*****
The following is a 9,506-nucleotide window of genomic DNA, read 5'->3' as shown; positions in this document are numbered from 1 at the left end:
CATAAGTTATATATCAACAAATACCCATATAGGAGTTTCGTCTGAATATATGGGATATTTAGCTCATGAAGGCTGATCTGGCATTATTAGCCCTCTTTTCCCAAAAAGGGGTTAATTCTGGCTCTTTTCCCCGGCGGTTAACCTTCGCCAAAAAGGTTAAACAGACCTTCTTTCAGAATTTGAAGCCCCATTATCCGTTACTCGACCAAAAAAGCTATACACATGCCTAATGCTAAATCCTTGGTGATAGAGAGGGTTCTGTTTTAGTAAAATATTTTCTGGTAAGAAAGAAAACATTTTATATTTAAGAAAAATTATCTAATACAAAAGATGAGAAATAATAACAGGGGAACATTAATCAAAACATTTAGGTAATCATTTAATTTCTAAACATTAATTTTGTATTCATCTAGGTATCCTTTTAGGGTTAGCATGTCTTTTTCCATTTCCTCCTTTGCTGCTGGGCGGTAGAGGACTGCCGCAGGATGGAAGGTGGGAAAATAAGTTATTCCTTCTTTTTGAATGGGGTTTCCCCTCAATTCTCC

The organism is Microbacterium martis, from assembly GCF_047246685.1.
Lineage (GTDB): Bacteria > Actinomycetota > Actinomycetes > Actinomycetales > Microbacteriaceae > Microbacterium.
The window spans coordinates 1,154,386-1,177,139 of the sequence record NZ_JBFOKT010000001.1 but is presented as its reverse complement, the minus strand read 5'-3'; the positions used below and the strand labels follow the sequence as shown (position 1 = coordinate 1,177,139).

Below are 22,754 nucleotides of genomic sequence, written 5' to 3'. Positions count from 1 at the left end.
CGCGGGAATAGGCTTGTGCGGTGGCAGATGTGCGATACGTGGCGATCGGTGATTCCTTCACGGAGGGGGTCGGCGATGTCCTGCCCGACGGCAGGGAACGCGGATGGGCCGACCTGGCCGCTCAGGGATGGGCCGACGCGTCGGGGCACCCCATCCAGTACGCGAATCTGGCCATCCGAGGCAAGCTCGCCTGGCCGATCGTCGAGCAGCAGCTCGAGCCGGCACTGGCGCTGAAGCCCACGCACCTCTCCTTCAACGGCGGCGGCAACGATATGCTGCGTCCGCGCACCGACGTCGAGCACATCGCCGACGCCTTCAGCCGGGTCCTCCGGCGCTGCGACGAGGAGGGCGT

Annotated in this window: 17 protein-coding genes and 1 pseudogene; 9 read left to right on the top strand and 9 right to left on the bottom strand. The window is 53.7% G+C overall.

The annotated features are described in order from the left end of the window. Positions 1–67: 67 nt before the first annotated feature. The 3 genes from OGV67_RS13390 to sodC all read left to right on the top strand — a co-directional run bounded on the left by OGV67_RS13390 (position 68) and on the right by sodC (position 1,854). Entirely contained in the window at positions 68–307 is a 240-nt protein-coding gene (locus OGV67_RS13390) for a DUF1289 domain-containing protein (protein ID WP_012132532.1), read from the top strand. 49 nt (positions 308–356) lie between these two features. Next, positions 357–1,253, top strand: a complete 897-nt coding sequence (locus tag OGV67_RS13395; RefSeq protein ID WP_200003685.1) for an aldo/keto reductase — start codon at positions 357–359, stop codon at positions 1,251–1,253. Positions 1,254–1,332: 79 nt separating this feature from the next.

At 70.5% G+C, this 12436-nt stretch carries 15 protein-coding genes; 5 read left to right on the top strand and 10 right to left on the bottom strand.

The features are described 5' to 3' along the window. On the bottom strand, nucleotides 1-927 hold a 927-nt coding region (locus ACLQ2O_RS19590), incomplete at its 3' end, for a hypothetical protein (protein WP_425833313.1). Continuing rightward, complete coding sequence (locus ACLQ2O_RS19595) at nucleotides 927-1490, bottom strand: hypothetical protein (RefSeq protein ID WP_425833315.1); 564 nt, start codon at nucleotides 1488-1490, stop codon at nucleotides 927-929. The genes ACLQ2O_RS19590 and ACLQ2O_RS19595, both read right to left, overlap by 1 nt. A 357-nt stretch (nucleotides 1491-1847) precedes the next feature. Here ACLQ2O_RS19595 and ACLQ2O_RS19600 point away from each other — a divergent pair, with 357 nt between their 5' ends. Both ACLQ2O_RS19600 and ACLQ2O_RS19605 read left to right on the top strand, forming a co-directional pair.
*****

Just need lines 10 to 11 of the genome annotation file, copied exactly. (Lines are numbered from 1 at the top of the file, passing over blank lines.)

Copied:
At 70.5% G+C, this 12436-nt stretch carries 15 protein-coding genes; 5 read left to right on the top strand and 10 right to left on the bottom strand.

The features are described 5' to 3' along the window. On the bottom strand, nucleotides 1-927 hold a 927-nt coding region (locus ACLQ2O_RS19590), incomplete at its 3' end, for a hypothetical protein (protein WP_425833313.1). Continuing rightward, complete coding sequence (locus ACLQ2O_RS19595) at nucleotides 927-1490, bottom strand: hypothetical protein (RefSeq protein ID WP_425833315.1); 564 nt, start codon at nucleotides 1488-1490, stop codon at nucleotides 927-929. The genes ACLQ2O_RS19590 and ACLQ2O_RS19595, both read right to left, overlap by 1 nt. A 357-nt stretch (nucleotides 1491-1847) precedes the next feature. Here ACLQ2O_RS19595 and ACLQ2O_RS19600 point away from each other — a divergent pair, with 357 nt between their 5' ends. Both ACLQ2O_RS19600 and ACLQ2O_RS19605 read left to right on the top strand, forming a co-directional pair.